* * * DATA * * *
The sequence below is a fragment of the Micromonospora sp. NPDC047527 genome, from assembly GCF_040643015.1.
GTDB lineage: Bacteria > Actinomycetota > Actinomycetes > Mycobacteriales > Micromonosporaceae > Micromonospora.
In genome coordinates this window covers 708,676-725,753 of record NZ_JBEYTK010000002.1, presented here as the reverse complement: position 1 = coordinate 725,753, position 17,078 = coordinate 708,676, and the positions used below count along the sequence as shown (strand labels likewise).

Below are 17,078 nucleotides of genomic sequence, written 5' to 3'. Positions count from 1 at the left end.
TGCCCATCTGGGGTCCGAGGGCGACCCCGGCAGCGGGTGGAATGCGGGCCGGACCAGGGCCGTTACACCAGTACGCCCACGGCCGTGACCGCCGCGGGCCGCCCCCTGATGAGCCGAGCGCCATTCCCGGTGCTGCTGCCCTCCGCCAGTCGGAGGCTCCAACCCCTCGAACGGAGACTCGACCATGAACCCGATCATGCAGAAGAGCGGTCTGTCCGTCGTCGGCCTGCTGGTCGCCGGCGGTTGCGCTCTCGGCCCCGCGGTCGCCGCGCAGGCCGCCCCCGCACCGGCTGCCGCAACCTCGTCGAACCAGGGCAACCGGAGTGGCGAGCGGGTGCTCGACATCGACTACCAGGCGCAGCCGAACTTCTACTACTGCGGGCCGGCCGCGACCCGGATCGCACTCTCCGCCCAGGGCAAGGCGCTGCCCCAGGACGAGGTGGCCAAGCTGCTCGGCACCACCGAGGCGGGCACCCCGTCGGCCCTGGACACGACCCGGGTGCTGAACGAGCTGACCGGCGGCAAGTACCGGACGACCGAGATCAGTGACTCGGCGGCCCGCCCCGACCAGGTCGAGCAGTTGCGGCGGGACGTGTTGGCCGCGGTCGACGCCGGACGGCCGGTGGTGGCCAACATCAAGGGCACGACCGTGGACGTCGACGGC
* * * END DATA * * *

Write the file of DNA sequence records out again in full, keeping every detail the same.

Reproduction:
The sequence below is a fragment of the Micromonospora sp. NPDC047527 genome, from assembly GCF_040643015.1.
GTDB lineage: Bacteria > Actinomycetota > Actinomycetes > Mycobacteriales > Micromonosporaceae > Micromonospora.
In genome coordinates this window covers 708,676-725,753 of record NZ_JBEYTK010000002.1, presented here as the reverse complement: position 1 = coordinate 725,753, position 17,078 = coordinate 708,676, and the positions used below count along the sequence as shown (strand labels likewise).

Below are 17,078 nucleotides of genomic sequence, written 5' to 3'. Positions count from 1 at the left end.
TGCCCATCTGGGGTCCGAGGGCGACCCCGGCAGCGGGTGGAATGCGGGCCGGACCAGGGCCGTTACACCAGTACGCCCACGGCCGTGACCGCCGCGGGCCGCCCCCTGATGAGCCGAGCGCCATTCCCGGTGCTGCTGCCCTCCGCCAGTCGGAGGCTCCAACCCCTCGAACGGAGACTCGACCATGAACCCGATCATGCAGAAGAGCGGTCTGTCCGTCGTCGGCCTGCTGGTCGCCGGCGGTTGCGCTCTCGGCCCCGCGGTCGCCGCGCAGGCCGCCCCCGCACCGGCTGCCGCAACCTCGTCGAACCAGGGCAACCGGAGTGGCGAGCGGGTGCTCGACATCGACTACCAGGCGCAGCCGAACTTCTACTACTGCGGGCCGGCCGCGACCCGGATCGCACTCTCCGCCCAGGGCAAGGCGCTGCCCCAGGACGAGGTGGCCAAGCTGCTCGGCACCACCGAGGCGGGCACCCCGTCGGCCCTGGACACGACCCGGGTGCTGAACGAGCTGACCGGCGGCAAGTACCGGACGACCGAGATCAGTGACTCGGCGGCCCGCCCCGACCAGGTCGAGCAGTTGCGGCGGGACGTGTTGGCCGCGGTCGACGCCGGACGGCCGGTGGTGGCCAACATCAAGGGCACGACCGTGGACGTCGACGGC